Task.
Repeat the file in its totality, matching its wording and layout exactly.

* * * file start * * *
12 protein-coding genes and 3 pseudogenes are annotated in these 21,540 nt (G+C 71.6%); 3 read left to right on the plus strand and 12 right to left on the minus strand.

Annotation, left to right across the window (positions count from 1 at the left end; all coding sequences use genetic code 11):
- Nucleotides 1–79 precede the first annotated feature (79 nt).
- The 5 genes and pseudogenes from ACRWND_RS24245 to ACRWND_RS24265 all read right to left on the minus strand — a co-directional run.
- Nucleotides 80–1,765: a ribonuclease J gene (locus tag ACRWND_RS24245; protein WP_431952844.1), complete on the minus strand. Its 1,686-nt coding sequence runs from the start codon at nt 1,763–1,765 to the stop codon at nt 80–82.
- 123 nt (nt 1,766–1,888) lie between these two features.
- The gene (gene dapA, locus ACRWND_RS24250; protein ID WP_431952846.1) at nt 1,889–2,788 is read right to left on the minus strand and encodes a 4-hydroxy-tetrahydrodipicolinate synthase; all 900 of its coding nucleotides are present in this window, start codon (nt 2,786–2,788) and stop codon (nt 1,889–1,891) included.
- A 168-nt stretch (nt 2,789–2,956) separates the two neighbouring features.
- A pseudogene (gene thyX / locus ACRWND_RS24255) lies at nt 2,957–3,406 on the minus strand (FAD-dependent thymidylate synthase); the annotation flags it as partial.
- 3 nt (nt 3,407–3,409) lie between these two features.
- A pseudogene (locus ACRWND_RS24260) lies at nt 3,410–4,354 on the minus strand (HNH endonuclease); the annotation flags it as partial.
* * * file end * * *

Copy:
12 protein-coding genes and 3 pseudogenes are annotated in these 21,540 nt (G+C 71.6%); 3 read left to right on the plus strand and 12 right to left on the minus strand.

Annotation, left to right across the window (positions count from 1 at the left end; all coding sequences use genetic code 11):
- Nucleotides 1–79 precede the first annotated feature (79 nt).
- The 5 genes and pseudogenes from ACRWND_RS24245 to ACRWND_RS24265 all read right to left on the minus strand — a co-directional run.
- Nucleotides 80–1,765: a ribonuclease J gene (locus tag ACRWND_RS24245; protein WP_431952844.1), complete on the minus strand. Its 1,686-nt coding sequence runs from the start codon at nt 1,763–1,765 to the stop codon at nt 80–82.
- 123 nt (nt 1,766–1,888) lie between these two features.
- The gene (gene dapA, locus ACRWND_RS24250; protein ID WP_431952846.1) at nt 1,889–2,788 is read right to left on the minus strand and encodes a 4-hydroxy-tetrahydrodipicolinate synthase; all 900 of its coding nucleotides are present in this window, start codon (nt 2,786–2,788) and stop codon (nt 1,889–1,891) included.
- A 168-nt stretch (nt 2,789–2,956) separates the two neighbouring features.
- A pseudogene (gene thyX / locus ACRWND_RS24255) lies at nt 2,957–3,406 on the minus strand (FAD-dependent thymidylate synthase); the annotation flags it as partial.
- 3 nt (nt 3,407–3,409) lie between these two features.
- A pseudogene (locus ACRWND_RS24260) lies at nt 3,410–4,354 on the minus strand (HNH endonuclease); the annotation flags it as partial.